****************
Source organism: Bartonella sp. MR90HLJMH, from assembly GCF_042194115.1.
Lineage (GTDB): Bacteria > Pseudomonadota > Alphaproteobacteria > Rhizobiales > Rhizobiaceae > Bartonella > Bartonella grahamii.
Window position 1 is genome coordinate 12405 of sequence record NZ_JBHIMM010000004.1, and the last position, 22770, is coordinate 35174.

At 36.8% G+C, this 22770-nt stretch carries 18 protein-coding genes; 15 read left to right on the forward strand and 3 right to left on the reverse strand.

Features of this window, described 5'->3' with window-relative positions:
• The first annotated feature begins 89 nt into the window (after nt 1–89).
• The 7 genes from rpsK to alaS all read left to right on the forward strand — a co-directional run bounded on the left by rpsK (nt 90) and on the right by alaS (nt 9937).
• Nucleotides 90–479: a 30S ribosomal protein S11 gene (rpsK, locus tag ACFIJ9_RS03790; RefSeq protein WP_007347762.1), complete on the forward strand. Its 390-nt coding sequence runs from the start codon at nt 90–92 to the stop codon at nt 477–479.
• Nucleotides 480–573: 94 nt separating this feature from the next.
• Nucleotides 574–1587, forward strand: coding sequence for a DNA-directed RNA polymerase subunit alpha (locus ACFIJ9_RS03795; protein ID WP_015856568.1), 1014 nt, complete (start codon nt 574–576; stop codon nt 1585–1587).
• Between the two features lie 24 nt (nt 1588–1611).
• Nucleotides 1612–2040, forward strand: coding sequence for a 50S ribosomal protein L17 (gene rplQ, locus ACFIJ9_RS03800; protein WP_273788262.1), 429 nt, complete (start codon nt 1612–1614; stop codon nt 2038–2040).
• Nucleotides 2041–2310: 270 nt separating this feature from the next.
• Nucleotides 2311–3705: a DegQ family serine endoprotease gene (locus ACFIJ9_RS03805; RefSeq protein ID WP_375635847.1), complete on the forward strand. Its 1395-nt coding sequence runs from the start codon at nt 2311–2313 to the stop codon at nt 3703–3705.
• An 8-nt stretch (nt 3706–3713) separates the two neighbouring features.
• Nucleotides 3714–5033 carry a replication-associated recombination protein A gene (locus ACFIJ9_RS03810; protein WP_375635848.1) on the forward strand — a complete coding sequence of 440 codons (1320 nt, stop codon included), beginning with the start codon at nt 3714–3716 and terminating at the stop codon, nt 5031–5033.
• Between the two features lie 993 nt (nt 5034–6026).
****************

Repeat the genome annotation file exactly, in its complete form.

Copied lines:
Source organism: Bartonella sp. MR90HLJMH, from assembly GCF_042194115.1.
Lineage (GTDB): Bacteria > Pseudomonadota > Alphaproteobacteria > Rhizobiales > Rhizobiaceae > Bartonella > Bartonella grahamii.
Window position 1 is genome coordinate 12405 of sequence record NZ_JBHIMM010000004.1, and the last position, 22770, is coordinate 35174.

At 36.8% G+C, this 22770-nt stretch carries 18 protein-coding genes; 15 read left to right on the forward strand and 3 right to left on the reverse strand.

Features of this window, described 5'->3' with window-relative positions:
• The first annotated feature begins 89 nt into the window (after nt 1–89).
• The 7 genes from rpsK to alaS all read left to right on the forward strand — a co-directional run bounded on the left by rpsK (nt 90) and on the right by alaS (nt 9937).
• Nucleotides 90–479: a 30S ribosomal protein S11 gene (rpsK, locus tag ACFIJ9_RS03790; RefSeq protein WP_007347762.1), complete on the forward strand. Its 390-nt coding sequence runs from the start codon at nt 90–92 to the stop codon at nt 477–479.
• Nucleotides 480–573: 94 nt separating this feature from the next.
• Nucleotides 574–1587, forward strand: coding sequence for a DNA-directed RNA polymerase subunit alpha (locus ACFIJ9_RS03795; protein ID WP_015856568.1), 1014 nt, complete (start codon nt 574–576; stop codon nt 1585–1587).
• Between the two features lie 24 nt (nt 1588–1611).
• Nucleotides 1612–2040, forward strand: coding sequence for a 50S ribosomal protein L17 (gene rplQ, locus ACFIJ9_RS03800; protein WP_273788262.1), 429 nt, complete (start codon nt 1612–1614; stop codon nt 2038–2040).
• Nucleotides 2041–2310: 270 nt separating this feature from the next.
• Nucleotides 2311–3705: a DegQ family serine endoprotease gene (locus ACFIJ9_RS03805; RefSeq protein ID WP_375635847.1), complete on the forward strand. Its 1395-nt coding sequence runs from the start codon at nt 2311–2313 to the stop codon at nt 3703–3705.
• An 8-nt stretch (nt 3706–3713) separates the two neighbouring features.
• Nucleotides 3714–5033 carry a replication-associated recombination protein A gene (locus ACFIJ9_RS03810; protein WP_375635848.1) on the forward strand — a complete coding sequence of 440 codons (1320 nt, stop codon included), beginning with the start codon at nt 3714–3716 and terminating at the stop codon, nt 5031–5033.
• Between the two features lie 993 nt (nt 5034–6026).